Mold is everywhere. Airborne mold spores exist in almost every environment, so when conditions favor its growth mold can take hold, and quickly. This can happen in humid weather or after heavy rain, and often is the result of water damage. In the following read, we will take you through a how-to remove mold DIY.
Moldy areas are typically found on porous surfaces such as grout or the drywall in your home. Mildew is one of the most common types of mold, most often found in your shower. Mildew can sometimes be seen on old woodwork as well and, causes surface stains but not rot. Ventilation is the key to prevention in these situations. Make sure you open that shower curtain or door after use and use your exhaust fan to help prevent mold growth in the bathroom. There are hundreds of cleaning products available to handle minor cases of bathroom mold, but when it comes to mold stains on your walls, the problem can be a little harder to handle.
Mold Removal Preparation:
Before attempting to remove mold be sure that neither you nor anyone else who will be in the area has health issues, as mold can exacerbate specific health problems. If you are at all concerned about the removal process, or what type of mold you have, you should call an expert in mold remediation such as Branch Services to handle the problem.
Surface mold, such as mildew, or the mold you get on your deck or siding can also be cleaned with a solution of bleach and water. Using a 1-to-8 ratio—1 part bleach to 8 parts hot water—and a scrub brush. This will take care of the mold stain problem in minutes.
You’ll want to wear gloves when you are looking to remove mold and avoid breathing in the bleach solution as even a mild bleach mix can irritate your lungs and skin. After treating these areas, wipe them down but don’t rinse! The remaining bleach will kill the mold that is left. You should protect yourself even when dealing with these simple mold problems by wearing long sleeves, long pants, rubber gloves, and goggles.
When looking to remove mold for larger areas, such as water damaged carpet, drywall, or other mold affected areas, you will need to use even more caution and put in a lot more work. Experts recommend a respirator be worn, specifically one rated for mold spore protection, in addition to covering the rest of your body with clothing you can either immediately wash in hot water and bleach or throw away.
First, make sure the source of water has been removed; if the mold is caused by a leak fix it before dealing with the mess if it’s a ventilation issue address that before you dive into remediation.
When you work, you’ll want to set up a fan in a window as an exhaust fan to ventilate the room while you work. Use a cheap fan, as it will have to be discarded after use due to infestation with spores.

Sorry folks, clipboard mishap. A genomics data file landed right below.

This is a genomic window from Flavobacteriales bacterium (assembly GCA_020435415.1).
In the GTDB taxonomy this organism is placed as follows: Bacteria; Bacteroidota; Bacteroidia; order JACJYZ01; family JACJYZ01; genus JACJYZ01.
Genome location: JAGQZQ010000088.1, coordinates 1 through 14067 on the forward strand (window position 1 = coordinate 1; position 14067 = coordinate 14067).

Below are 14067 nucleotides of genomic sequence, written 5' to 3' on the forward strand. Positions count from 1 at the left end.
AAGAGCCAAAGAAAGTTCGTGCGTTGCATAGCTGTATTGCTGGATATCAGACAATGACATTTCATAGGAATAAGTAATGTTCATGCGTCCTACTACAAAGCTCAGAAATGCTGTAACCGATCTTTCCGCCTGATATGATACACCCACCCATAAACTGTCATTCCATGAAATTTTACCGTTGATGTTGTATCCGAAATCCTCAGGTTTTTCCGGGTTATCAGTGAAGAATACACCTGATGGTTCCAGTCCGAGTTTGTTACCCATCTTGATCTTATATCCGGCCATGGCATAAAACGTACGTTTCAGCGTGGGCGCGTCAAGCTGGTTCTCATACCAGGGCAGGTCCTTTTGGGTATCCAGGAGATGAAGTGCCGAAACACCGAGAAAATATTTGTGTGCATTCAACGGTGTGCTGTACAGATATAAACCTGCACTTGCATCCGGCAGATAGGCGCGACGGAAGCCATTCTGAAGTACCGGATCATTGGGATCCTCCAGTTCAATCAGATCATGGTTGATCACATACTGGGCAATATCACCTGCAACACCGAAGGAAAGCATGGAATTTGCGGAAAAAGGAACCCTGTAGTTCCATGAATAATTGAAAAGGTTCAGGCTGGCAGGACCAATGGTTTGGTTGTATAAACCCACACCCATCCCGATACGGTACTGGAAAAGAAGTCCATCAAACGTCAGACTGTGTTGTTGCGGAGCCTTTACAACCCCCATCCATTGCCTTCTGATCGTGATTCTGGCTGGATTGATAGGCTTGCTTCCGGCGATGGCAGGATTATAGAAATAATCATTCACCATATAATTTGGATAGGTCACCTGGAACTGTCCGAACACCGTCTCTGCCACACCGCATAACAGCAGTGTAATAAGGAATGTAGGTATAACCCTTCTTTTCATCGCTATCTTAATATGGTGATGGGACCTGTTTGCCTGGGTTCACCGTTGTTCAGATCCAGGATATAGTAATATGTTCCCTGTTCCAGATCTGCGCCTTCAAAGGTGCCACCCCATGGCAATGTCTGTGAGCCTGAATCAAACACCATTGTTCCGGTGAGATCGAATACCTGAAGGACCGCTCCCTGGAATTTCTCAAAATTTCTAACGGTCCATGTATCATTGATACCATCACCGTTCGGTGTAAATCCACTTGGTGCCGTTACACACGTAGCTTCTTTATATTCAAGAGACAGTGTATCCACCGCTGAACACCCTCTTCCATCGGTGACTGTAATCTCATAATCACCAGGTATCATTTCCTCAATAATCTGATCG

Once you’re dressed appropriately, and you’ve set up your exhaust system, you’ll want to rip up and discard any moldy carpet or drywall. Make sure it’s wrapped and taped inside the plastic and be sure to double bag any debris.
Keep the area you’re working with damp with a gentle spray of water to help keep spores from going airborne, and turn off the AC or heating system, so they don’t take up residence in your ducts.
Once you’ve removed the carpet or drywall, you’ll go about sealing off the rest of the room. Cover the doorway and floor registers with overlapping plastic. Tape it down to ensure that the plastic stays in place; it’s your first line of defense against spreading the mold.
Moldy walls will likely need to be opened, and insulation will have to be replaced. If the problem has been going on for a long time, you may even find that beams inside the wall have begun to rot. If so, they will also need to be removed. Additionally, there are wood preservatives available which can help preserve the existing wood. Once they have been applied, you’ll want to double up damaged studs with new, pressure-treated wood.
Finally, after all of that is done, you can vacuum out the remaining mess with a shop vac. Be sure to keep the shop vac outside and only let the hose inside. If not, you’ll end up spreading more spores all over the area.
Once that is all done you can begin the process of rebuilding from the damage.
This will involve scrubbing exposed surfaces with a mold cleaner made of bleach mix, sealing areas you have cleaned once they dry out, and beginning a new installation of drywall.
For some, the DIY method to remove mold may simply be too labor-intensive or intimidating. Whatever aspect gives you pause, it is often best to leave big jobs like this to the professionals. A company with experience in mold remediation and reconstruction can be a one-call solution to handle the issue without putting your health, or the health of your family, at risk.
No matter which option you choose, the longer mold sits, the worse the damage can be, so deal with the issue sooner rather than later.